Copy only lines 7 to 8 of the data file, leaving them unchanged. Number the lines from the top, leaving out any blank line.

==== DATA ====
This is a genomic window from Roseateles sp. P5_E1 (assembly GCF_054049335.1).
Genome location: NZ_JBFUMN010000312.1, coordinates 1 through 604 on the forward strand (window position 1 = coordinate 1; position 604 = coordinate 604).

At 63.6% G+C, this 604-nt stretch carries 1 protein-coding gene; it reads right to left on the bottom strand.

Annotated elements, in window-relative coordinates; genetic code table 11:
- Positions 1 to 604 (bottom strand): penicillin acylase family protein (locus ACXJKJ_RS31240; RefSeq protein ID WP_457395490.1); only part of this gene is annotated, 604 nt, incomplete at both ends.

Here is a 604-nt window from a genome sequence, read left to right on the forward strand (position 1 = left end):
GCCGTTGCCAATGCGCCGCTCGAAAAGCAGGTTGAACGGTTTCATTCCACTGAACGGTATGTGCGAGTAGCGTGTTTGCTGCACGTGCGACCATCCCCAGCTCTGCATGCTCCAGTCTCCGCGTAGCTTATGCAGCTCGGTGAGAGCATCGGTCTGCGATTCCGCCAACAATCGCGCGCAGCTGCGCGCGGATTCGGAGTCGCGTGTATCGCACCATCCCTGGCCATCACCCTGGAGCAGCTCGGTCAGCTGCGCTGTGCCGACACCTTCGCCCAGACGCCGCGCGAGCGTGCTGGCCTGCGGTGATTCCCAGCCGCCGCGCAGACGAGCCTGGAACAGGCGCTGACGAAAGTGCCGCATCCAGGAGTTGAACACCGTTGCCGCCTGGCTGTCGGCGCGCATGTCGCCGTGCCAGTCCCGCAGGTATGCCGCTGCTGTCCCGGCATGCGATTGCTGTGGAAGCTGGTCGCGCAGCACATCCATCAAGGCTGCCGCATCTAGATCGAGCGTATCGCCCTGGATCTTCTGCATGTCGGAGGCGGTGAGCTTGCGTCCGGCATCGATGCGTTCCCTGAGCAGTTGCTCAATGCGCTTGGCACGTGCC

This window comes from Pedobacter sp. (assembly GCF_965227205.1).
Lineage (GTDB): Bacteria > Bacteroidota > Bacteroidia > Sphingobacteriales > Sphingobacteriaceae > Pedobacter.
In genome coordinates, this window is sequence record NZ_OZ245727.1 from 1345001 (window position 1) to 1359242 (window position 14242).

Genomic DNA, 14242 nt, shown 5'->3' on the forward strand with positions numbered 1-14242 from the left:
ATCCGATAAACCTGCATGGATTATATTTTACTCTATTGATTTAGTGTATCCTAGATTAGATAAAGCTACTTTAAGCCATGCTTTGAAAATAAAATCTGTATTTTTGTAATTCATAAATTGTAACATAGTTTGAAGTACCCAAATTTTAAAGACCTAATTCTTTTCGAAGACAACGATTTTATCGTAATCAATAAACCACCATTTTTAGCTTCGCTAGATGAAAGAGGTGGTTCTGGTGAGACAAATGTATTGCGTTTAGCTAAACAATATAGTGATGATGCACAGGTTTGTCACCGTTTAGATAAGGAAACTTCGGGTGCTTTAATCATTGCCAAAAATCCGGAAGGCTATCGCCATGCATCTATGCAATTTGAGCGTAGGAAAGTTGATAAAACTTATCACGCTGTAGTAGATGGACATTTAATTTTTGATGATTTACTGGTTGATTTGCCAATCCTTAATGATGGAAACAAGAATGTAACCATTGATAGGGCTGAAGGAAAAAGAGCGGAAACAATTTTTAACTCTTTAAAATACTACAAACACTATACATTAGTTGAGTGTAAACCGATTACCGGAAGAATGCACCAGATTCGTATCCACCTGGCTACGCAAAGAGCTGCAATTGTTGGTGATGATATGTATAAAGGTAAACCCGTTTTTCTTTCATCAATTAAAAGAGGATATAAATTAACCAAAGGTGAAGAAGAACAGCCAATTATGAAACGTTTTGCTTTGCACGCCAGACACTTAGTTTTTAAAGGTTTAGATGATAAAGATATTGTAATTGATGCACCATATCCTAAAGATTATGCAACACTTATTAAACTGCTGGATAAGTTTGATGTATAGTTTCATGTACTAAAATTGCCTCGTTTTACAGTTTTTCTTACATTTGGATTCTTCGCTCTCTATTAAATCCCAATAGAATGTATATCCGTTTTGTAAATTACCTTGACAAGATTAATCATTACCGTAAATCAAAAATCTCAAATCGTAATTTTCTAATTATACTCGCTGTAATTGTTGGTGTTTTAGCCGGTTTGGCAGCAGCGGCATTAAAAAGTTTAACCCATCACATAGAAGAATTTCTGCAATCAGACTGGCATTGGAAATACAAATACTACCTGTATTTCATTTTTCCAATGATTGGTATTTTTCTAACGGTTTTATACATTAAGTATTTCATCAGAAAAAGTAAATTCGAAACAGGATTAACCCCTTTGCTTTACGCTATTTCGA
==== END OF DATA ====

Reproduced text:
GCCGTTGCCAATGCGCCGCTCGAAAAGCAGGTTGAACGGTTTCATTCCACTGAACGGTATGTGCGAGTAGCGTGTTTGCTGCACGTGCGACCATCCCCAGCTCTGCATGCTCCAGTCTCCGCGTAGCTTATGCAGCTCGGTGAGAGCATCGGTCTGCGATTCCGCCAACAATCGCGCGCAGCTGCGCGCGGATTCGGAGTCGCGTGTATCGCACCATCCCTGGCCATCACCCTGGAGCAGCTCGGTCAGCTGCGCTGTGCCGACACCTTCGCCCAGACGCCGCGCGAGCGTGCTGGCCTGCGGTGATTCCCAGCCGCCGCGCAGACGAGCCTGGAACAGGCGCTGACGAAAGTGCCGCATCCAGGAGTTGAACACCGTTGCCGCCTGGCTGTCGGCGCGCATGTCGCCGTGCCAGTCCCGCAGGTATGCCGCTGCTGTCCCGGCATGCGATTGCTGTGGAAGCTGGTCGCGCAGCACATCCATCAAGGCTGCCGCATCTAGATCGAGCGTATCGCCCTGGATCTTCTGCATGTCGGAGGCGGTGAGCTTGCGTCCGGCATCGATGCGTTCCCTGAGCAGTTGCTCAATGCGCTTGGCACGTGCC

This window comes from Pedobacter sp. (assembly GCF_965227205.1).